TPG axes plans to launch mobile network after government bans Huawei from 5G

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TPG Telecom executive chairman David Teoh has called it quits for the telecommunications company’s plans to launch Australia’s fourth mobile network, blaming the government’s ban on provider Huawei taking part in future ultra-fast 5G networks.

In an announcement to the Australian Stock Exchange on Tuesday morning, TPG said the principal vendor selected for use in the small-cell network was Huawei and the government’s decision to ban Chinese providers from supplying 5G networks has meant it “does not make commercial sense” to continue.

“A key reason for the selection of the vendor and the design of TPG’s network was that there was a simple upgrade path to 5G, using Huawei equipment,” TPG’s announcement said.

“In light of the Government’s announcement in late August 2018 that it would prohibit the use of Huawei equipment in 5G networks, that upgrade path has now been blocked.”

TPG had used Huawei equipment since announcing the launch of the country’s fourth network in April 2017. There has been rampant speculation since then about whether Mr Teoh could build the low-cost network within the budget he expected with major headwinds facing the telco.

The government banned suppliers like Huawei in August from participating in 5G on security grounds as the new networks are expected to increasingly connect critical infrastructure. This was widely expected to increase costs for telcos, with Mr Teoh flagging “pressure on prices” as a result of the decision.

Huawei is the world’s largest telco equipment manufacturer.

Huawei has faced worldwide scrutiny, particularly from ‘Five Eyes’ countries (a cybersecurity alliance including Australia, New Zealand, the US, UK and Canada). New Zealand imposed a ban last year, while the US Justice Department has accused Huawei’s chief financial officer Sabrina Meng Wanzhou and the company of bank and wire fraud and conspiring to steal trade secrets.

Since the government revealed the ban, TPG said it had continued to roll out equipment ordered from Huawei beforehand but had since reached a point where further orders needed to be decided on.

While TPG had explored if there were any other “solutions available to address the problem created by the Huawei ban” it decided it was not commercially viable to further invest shareholder funds in a network that couldn’t be upgraded to 5G. To date, TPG has invested $100 million in capital expenditure with another $30 million committed in rolling out a mobile network. Equipment had been bought for 1500 sites with 900 small cells completely or partially completed.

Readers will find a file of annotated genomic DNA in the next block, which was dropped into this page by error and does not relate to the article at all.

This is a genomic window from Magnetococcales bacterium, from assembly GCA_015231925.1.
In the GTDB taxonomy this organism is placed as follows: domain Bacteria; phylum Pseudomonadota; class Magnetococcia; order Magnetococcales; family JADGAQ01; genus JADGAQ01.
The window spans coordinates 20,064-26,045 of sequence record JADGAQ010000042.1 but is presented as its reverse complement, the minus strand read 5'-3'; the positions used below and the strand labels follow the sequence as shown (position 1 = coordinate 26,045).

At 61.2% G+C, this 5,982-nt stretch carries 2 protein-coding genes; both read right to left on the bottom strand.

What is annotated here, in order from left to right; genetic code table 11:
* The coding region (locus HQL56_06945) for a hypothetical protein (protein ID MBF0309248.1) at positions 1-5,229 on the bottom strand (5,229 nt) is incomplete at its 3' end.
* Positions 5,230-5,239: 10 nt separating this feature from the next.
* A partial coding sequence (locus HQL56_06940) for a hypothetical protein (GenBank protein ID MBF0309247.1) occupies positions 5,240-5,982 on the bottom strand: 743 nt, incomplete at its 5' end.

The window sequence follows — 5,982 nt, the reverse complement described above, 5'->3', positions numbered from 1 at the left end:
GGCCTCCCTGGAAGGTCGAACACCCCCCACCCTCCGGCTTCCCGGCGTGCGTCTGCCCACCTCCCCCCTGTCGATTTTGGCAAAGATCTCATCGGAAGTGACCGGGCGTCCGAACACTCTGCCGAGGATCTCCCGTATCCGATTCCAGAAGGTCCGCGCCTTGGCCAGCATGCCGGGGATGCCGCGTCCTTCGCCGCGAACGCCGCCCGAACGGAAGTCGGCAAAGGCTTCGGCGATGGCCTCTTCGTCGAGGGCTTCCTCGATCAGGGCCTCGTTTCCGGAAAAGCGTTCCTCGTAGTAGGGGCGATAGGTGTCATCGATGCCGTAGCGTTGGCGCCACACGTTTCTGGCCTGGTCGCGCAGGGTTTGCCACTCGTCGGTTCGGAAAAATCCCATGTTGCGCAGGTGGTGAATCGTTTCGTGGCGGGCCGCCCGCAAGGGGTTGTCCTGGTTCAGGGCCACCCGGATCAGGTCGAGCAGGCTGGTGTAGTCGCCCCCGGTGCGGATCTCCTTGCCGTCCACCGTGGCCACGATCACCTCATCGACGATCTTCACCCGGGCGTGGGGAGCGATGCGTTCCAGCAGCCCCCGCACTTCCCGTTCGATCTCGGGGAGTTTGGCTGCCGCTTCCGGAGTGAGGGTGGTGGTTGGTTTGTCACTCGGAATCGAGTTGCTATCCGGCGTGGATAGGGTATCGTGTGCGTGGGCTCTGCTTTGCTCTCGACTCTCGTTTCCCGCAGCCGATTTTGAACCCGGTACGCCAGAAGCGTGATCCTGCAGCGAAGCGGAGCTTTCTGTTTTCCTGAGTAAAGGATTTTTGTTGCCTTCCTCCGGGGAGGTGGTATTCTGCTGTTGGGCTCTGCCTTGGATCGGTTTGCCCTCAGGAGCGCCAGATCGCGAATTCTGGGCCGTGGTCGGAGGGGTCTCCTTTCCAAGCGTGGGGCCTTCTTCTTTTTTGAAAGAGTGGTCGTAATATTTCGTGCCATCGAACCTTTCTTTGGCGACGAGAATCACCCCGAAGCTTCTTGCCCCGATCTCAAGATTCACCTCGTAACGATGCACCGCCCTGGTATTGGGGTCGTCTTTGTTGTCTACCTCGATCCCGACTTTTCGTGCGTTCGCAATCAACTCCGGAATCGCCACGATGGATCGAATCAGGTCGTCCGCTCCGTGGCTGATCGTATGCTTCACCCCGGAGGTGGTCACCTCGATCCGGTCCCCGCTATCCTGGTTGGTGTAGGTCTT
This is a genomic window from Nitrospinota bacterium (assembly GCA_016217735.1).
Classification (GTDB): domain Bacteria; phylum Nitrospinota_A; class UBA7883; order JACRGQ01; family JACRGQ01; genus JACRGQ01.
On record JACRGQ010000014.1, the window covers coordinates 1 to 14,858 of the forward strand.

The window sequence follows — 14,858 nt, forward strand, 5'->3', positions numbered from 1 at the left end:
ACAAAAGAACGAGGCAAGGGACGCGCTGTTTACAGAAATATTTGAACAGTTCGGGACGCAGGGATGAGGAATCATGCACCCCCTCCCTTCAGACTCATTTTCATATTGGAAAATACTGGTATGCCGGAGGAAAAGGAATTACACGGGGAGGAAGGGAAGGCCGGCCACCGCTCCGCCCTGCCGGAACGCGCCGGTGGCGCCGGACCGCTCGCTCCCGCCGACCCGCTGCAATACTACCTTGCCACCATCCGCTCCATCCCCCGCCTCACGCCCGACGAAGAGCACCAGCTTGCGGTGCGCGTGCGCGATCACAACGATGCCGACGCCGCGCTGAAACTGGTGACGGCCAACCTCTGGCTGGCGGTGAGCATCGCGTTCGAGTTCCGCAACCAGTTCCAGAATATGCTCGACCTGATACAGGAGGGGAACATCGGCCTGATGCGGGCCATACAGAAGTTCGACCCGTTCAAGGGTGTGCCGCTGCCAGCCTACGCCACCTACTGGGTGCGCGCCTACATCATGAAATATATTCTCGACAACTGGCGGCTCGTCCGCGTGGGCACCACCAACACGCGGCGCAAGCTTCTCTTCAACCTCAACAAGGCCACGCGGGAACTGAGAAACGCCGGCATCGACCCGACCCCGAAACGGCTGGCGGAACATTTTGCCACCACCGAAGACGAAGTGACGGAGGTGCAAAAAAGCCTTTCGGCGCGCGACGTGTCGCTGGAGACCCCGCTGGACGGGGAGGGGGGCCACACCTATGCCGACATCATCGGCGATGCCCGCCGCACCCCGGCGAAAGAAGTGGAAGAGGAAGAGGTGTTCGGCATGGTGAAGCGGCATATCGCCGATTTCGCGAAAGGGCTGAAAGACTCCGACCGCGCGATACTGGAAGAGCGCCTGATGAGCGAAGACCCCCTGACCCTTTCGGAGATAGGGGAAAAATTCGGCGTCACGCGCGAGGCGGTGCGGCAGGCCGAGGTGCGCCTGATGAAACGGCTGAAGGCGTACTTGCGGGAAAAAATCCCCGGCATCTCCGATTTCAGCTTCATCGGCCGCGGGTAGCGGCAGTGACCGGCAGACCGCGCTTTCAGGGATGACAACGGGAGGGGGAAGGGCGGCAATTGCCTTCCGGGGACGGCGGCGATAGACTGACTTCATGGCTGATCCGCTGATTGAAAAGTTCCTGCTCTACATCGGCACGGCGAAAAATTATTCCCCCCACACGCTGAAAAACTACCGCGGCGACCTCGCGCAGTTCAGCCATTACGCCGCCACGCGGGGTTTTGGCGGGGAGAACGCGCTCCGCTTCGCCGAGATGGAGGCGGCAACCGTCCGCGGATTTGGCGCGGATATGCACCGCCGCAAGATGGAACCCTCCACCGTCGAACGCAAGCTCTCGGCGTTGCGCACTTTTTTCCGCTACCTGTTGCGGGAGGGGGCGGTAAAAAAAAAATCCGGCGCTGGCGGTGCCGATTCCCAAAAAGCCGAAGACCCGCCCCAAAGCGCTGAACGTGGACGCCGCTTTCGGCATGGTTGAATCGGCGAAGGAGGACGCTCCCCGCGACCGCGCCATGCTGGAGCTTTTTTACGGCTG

The decision comes after the competition watchdog delayed making a decision on whether to step in the way of a merger between TPG and Vodafone Hutchison Australia. One of the major issues being closely considered by the regulator is a potential competitive issue with Vodafone already operating a mobile network and TPG building a new one.

Mr Teoh said in a statement it was “extremely disappointing that the clear strategy the company had to become a mobile network operator at the forefront of 5G has been undone by factors outside of TPG’s control”.

“Over the past two years a huge amount of time and resource has been invested in creating and delivering on a strategy that would have positioned TPG very favourably to exploit the opportunities that the advent of 5G will present,” he said.

“While TPG remains committed to the planned merger with Vodafone Hutchison Australia, the Company must continue to make independent business decisions in the best interests of TPG shareholders pending the outcome of the merger process.”

TPG does not expect a write down or any impact on fiscal 2019 guidance. TPG declined to comment on its plans for TPG’s spectrum holdings.

This article originally appeared on the Sydney Morning Herald’s Business Day. Read the original here, or follow Business Day on Facebook.

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